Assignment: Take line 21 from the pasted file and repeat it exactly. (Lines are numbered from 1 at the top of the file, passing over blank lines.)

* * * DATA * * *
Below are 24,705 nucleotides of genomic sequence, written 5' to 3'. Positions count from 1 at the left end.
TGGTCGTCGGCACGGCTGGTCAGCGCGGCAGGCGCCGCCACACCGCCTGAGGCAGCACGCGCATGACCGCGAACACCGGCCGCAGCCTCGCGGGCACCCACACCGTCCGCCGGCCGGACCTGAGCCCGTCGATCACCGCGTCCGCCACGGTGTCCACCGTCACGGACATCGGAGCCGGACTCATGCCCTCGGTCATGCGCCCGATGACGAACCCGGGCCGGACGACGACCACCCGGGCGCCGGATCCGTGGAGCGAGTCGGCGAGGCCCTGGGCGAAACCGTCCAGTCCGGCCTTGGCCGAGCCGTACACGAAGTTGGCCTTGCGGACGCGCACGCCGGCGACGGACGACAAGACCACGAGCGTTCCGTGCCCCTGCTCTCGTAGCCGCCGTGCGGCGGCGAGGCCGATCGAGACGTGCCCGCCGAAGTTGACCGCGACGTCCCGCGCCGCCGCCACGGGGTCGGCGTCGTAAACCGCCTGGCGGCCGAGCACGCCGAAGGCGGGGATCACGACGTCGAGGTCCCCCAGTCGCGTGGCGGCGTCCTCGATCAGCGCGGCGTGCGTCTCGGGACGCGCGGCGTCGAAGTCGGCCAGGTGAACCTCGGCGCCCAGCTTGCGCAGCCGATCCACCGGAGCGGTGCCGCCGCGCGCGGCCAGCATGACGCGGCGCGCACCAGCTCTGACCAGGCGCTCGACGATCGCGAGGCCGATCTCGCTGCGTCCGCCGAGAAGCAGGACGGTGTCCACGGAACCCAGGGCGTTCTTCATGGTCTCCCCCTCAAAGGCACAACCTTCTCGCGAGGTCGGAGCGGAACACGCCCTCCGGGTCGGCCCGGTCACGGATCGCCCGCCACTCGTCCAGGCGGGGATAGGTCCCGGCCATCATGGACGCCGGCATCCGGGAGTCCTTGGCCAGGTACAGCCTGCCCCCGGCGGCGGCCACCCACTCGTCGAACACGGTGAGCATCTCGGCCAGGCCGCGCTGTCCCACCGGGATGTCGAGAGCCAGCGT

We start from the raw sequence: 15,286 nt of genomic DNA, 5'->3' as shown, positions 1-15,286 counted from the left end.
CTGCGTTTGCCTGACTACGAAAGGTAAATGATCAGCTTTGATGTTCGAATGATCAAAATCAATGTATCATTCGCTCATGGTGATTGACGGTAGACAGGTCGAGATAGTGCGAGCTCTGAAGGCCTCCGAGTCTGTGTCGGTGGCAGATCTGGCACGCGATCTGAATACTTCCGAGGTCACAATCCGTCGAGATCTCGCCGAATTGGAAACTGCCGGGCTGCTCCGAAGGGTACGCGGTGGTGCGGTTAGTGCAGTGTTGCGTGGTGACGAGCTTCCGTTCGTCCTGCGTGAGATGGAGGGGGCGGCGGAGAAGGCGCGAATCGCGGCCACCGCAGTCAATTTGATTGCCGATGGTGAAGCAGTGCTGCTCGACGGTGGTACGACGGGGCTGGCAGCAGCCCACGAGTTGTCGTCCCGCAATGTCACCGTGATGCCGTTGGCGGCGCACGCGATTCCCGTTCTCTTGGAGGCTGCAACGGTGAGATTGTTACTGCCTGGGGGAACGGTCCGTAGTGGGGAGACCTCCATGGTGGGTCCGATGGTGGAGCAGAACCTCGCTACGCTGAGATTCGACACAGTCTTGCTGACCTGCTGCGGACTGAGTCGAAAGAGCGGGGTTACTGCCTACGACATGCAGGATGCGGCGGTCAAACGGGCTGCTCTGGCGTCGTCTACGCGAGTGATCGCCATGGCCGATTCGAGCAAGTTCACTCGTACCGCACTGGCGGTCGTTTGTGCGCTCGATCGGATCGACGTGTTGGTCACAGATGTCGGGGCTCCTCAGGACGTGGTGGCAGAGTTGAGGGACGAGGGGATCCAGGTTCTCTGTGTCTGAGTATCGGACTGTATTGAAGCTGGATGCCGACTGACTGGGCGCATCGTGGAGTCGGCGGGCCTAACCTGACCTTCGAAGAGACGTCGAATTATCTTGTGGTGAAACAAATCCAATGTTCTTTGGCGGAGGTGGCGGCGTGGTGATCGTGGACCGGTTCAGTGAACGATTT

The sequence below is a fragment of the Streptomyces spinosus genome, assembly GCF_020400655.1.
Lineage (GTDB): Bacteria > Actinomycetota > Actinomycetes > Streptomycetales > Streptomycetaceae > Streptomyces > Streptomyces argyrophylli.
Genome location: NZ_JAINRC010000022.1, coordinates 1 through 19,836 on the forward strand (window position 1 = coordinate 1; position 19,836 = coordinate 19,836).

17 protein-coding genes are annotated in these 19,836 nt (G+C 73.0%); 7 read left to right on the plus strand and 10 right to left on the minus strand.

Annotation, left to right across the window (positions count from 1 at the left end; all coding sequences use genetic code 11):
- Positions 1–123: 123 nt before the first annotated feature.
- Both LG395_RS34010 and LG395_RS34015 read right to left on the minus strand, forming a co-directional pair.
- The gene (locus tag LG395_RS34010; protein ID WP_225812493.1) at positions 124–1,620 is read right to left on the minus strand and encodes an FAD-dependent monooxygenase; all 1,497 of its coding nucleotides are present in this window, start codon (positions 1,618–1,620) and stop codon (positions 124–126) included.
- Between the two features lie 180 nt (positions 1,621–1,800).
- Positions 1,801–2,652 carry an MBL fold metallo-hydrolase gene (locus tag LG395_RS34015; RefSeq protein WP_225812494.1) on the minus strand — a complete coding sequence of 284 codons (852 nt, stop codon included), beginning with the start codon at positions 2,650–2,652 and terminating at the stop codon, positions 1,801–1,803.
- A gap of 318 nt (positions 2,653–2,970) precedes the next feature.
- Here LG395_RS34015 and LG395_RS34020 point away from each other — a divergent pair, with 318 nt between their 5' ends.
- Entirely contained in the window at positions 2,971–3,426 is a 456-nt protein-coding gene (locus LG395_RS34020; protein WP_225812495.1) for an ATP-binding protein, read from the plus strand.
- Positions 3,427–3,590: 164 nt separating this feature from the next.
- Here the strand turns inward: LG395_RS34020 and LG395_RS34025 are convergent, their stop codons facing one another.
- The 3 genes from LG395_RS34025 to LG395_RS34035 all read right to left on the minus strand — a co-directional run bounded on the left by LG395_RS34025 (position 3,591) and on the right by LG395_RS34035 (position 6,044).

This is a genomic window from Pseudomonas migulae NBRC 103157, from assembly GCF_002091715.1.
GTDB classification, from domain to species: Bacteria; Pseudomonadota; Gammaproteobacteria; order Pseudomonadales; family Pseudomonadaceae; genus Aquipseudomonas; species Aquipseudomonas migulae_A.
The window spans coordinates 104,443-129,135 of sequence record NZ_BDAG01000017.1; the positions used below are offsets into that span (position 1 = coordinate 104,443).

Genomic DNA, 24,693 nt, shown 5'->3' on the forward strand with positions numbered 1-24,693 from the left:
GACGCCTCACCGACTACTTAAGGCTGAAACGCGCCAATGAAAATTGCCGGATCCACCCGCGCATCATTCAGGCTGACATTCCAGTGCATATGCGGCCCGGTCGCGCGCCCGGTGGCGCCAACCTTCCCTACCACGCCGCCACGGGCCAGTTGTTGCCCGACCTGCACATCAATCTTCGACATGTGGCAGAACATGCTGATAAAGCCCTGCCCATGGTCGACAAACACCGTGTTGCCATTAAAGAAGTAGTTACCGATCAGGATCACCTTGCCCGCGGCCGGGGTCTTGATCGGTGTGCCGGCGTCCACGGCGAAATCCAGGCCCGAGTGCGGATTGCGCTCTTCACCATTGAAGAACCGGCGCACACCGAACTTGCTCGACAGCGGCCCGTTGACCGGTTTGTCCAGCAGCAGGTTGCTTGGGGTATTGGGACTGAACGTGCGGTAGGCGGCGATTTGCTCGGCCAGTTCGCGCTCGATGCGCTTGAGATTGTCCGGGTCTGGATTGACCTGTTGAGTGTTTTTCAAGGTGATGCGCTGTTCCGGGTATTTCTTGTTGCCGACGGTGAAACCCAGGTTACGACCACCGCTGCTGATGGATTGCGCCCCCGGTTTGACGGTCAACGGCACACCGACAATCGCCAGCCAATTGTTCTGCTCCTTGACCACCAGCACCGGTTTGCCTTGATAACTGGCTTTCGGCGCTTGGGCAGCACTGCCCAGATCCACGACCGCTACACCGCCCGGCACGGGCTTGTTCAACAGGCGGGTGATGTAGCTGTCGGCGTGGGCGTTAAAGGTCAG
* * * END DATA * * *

This is a genomic window from Pseudomonas migulae NBRC 103157, from assembly GCF_002091715.1.